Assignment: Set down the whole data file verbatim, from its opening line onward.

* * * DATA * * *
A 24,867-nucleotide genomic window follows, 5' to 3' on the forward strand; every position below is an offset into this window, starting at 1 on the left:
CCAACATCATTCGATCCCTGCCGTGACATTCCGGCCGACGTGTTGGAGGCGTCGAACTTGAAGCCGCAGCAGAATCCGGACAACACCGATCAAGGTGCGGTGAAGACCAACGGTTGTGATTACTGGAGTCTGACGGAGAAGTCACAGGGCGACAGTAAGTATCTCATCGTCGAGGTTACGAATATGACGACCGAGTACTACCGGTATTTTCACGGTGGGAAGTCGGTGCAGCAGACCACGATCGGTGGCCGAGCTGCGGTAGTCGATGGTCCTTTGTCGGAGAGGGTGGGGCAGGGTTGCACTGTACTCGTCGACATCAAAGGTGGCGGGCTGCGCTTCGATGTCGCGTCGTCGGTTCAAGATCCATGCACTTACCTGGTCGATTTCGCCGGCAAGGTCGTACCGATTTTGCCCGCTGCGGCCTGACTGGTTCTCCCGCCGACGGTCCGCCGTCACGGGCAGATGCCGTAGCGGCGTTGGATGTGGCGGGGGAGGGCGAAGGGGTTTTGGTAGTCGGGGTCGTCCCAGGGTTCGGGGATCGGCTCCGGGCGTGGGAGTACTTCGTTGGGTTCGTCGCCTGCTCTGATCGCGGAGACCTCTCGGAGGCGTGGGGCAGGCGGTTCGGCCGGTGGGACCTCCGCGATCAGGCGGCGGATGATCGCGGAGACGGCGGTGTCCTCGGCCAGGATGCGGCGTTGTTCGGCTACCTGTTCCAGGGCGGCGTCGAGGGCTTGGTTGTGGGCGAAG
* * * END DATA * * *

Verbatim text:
A 24,867-nucleotide genomic window follows, 5' to 3' on the forward strand; every position below is an offset into this window, starting at 1 on the left:
CCAACATCATTCGATCCCTGCCGTGACATTCCGGCCGACGTGTTGGAGGCGTCGAACTTGAAGCCGCAGCAGAATCCGGACAACACCGATCAAGGTGCGGTGAAGACCAACGGTTGTGATTACTGGAGTCTGACGGAGAAGTCACAGGGCGACAGTAAGTATCTCATCGTCGAGGTTACGAATATGACGACCGAGTACTACCGGTATTTTCACGGTGGGAAGTCGGTGCAGCAGACCACGATCGGTGGCCGAGCTGCGGTAGTCGATGGTCCTTTGTCGGAGAGGGTGGGGCAGGGTTGCACTGTACTCGTCGACATCAAAGGTGGCGGGCTGCGCTTCGATGTCGCGTCGTCGGTTCAAGATCCATGCACTTACCTGGTCGATTTCGCCGGCAAGGTCGTACCGATTTTGCCCGCTGCGGCCTGACTGGTTCTCCCGCCGACGGTCCGCCGTCACGGGCAGATGCCGTAGCGGCGTTGGATGTGGCGGGGGAGGGCGAAGGGGTTTTGGTAGTCGGGGTCGTCCCAGGGTTCGGGGATCGGCTCCGGGCGTGGGAGTACTTCGTTGGGTTCGTCGCCTGCTCTGATCGCGGAGACCTCTCGGAGGCGTGGGGCAGGCGGTTCGGCCGGTGGGACCTCCGCGATCAGGCGGCGGATGATCGCGGAGACGGCGGTGTCCTCGGCCAGGATGCGGCGTTGTTCGGCTACCTGTTCCAGGGCGGCGTCGAGGGCTTGGTTGTGGGCGAAG